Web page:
• A further object is to provide a candle having a flame of adjustable size, so that it can be adapted to the most varied economy and light requirements.
  • A further object is to provide a candle, of which the body does not have the typical greasiness of wax and the consistency does not depend on ambient temperature. A further object is to provide a candle which can generate a larger flame than conventional candles.
  • These and further objects will be seen to be attained, on reading the following detailed description, by a candle consisting of a reservoir preferably but not exclusively of elongated cylindrical shape, provided at its top with a cover hermetically fixable to it and holed in a central position to support and removably house in said hole a metal tube containing a wick which projects outwards from it by an adjustable extent and consists of a bunch of long glass fibres contained within a tubular fabric sheath preferably of cotton. The inward length of this wick is such that it rests on the bottom of the reservoir so that it becomes soaked even if only little fuel is present.
  • A fuel indicatively suitable for this purpose is odourless isoparaffin marketed under the brand name of ISOPAR-L.
  • The invention is illustrated by way of non-limiting example on the accompanying drawing, in which:
    • Figure 1 is a partly sectional side view of an embodiment of an extinguished candle with a closure cap mounted thereon;
    • Figure 2 shows a wick of suitable length to form a large flame;
    • Figure 3 shows a wick of suitable length to form a minimum flame;
    • Figure 4 shows the structure of a composite wick.
  • With reference to said figures, a reservoir 1 is designed to contain a liquid fuel 2 of low flammablity, such as isoparaffin (alkane hydrocarbons). Said reservoir 1 is closed upperly by a cover 3 clinched to it by normal methods by way of a seal gasket 4 of rubbery material.
  • The cover 3 is provided with a hole 5, the purpose of which is to house a metal tube 6 carrying a wick 7. Between the hole 5 and metal tube 6 there is a gap sufficient to allow air to flow into the reservoir 1.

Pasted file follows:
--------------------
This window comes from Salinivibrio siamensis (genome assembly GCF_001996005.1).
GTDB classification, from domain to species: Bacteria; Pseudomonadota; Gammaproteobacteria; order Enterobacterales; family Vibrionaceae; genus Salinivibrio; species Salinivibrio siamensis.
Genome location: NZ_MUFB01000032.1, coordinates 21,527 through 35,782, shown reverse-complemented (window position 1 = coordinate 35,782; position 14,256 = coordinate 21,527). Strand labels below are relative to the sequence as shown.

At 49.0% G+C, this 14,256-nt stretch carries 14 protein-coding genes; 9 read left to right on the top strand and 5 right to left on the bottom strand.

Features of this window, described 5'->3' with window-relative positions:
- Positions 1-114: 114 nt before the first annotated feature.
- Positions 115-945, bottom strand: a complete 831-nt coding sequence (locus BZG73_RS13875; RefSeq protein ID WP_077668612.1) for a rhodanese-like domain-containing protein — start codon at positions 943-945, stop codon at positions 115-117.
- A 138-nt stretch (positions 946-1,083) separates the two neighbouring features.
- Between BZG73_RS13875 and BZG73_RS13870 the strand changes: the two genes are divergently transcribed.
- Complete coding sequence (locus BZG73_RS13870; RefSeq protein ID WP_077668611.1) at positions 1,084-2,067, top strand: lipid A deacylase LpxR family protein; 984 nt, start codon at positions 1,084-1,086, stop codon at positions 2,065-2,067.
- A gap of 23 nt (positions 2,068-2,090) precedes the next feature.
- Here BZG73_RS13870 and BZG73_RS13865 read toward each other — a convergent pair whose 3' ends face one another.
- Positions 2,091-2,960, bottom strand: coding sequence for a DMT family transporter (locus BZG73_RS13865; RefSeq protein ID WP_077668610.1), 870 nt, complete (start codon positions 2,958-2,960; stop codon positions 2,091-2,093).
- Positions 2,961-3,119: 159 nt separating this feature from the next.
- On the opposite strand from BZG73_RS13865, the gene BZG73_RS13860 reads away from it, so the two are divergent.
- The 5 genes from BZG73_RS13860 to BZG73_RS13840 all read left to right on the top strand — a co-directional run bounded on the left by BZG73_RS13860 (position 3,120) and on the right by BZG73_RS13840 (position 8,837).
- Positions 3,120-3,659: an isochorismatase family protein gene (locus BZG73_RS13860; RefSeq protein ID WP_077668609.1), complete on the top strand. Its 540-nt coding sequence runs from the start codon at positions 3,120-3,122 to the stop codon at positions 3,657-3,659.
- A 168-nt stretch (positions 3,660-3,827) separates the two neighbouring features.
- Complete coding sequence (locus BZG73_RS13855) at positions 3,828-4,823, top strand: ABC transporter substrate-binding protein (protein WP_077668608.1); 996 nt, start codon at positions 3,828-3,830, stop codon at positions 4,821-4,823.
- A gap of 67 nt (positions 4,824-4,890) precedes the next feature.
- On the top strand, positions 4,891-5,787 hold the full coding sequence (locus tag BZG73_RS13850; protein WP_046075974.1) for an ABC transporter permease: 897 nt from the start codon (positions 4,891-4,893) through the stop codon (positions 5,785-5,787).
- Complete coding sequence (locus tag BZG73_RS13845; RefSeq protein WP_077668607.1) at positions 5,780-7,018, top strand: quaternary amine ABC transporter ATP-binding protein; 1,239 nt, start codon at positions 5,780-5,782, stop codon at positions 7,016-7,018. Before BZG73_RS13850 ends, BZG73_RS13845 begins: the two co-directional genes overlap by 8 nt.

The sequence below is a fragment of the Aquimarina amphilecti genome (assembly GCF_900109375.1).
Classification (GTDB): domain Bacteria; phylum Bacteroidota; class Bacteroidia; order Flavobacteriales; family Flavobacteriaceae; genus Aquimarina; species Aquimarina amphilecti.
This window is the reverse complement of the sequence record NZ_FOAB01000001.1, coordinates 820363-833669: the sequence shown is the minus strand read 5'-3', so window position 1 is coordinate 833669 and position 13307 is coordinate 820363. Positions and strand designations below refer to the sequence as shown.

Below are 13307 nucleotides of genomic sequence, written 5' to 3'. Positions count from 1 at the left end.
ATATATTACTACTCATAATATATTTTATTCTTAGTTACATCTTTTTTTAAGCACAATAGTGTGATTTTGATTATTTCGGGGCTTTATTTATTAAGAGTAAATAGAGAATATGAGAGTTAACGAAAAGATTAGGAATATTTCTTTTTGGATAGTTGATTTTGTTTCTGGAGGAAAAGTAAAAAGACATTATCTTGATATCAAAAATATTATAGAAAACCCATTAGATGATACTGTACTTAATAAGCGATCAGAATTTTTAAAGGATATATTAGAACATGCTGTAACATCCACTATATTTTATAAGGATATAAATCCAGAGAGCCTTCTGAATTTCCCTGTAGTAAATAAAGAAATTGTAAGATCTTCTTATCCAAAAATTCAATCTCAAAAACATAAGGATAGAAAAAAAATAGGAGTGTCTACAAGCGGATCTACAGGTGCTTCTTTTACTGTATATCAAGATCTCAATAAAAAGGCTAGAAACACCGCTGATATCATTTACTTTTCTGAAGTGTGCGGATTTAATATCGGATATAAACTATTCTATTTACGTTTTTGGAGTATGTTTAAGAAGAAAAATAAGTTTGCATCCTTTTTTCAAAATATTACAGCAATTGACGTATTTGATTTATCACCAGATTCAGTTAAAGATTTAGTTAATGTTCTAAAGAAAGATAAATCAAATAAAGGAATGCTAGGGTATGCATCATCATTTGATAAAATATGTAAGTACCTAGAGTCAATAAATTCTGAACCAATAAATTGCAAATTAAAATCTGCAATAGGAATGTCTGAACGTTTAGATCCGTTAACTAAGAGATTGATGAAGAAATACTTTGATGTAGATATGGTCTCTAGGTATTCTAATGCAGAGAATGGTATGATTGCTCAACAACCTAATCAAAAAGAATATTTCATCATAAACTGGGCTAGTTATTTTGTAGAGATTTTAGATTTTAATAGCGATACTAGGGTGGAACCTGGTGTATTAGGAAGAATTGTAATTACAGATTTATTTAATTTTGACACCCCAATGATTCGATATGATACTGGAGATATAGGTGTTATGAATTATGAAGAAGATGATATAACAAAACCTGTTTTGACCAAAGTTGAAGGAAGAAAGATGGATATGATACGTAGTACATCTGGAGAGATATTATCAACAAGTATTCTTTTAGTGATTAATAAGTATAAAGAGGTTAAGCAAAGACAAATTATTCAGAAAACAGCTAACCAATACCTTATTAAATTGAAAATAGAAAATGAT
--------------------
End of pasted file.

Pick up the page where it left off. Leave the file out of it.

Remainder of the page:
• The tube 6 is supported on the cover 3 by its rim 6A, which prevents it falling into the reservoir 1. The fact that it can be extracted from the reservoir makes it comfortable to handle when the amount 7S of wick 7 projecting from the end of the tube 6 is to be adjusted. For this purpose the wick is sliding inserted into the tube 6. The wick 7 is inserted double and projects by its fold (amount 7S). The use of this fold results in various advantages, among which are the fact that the top of the wick is continuous and that the surface on which fuel is present can vary from a minimum value which depends on the diameter of the bore of the tube 6, to a high maximum value determined by the increase in wick surface deriving from its fold. These two possible extremes are shown in Figures 2 and 3, from which the different obtainable flame lengths F can be seen.
  • The wick, shown in Figure 4, is of composite type in the sense that it comprises an outer tubular cotton fabric sheath 7T which encloses a straight bunch of long glass fibres 7F. In this manner the wick material does not take part in the combustion process, so contributing to the creation of a flame which lasts a very long time before the need to renew its projecting length. This flame is also particularly clean and at the same time aids fuel transit by capillarity to an extent which is particularly effective.
  • As the wick 7 is folded, it has two ends 7A and 7B. They have a length such as to touch the bottom 1F of the reservoir in order to be able to completely draw up any residual liquid fuel.
  • There is no seal between the tube 6 and its containing hole 5 because of the need for clearance to facilitate extraction of the tube.
  • Notwithstanding this, the liquid fuel 2 cannot leak dangerously during transportation because of the use of a cap 8 of rubbery material which whatever its external shape engages at its bottom tightly over an outer conjugate portion 3C of the cover 3. By this means any fuel which leaks from the reservoir through the gap between the tube 6 and the hole 5 remains in the chamber 8R, from which it can freely flow back through the same gap when the candle is placed in its correct vertical position.
  • This candle can be used and operated with the body of its reservoir 1 exposed, however it can also be combined with aesthetically more decorative mock candles, ie false candles of large volume compatible with the function which they perform on church altars. These mock candles consist of yellow or off-white sleeves or tubes of plastics material (usually nylon).
  • To use such mock candles, indicated by 9 in Figure 1, the candle of the invention is provided with a plastics disc 10 which by means of a collar 10C is push-fitted over the outer clinched edge of the cover 3 or onto other equivalent parts of the candle.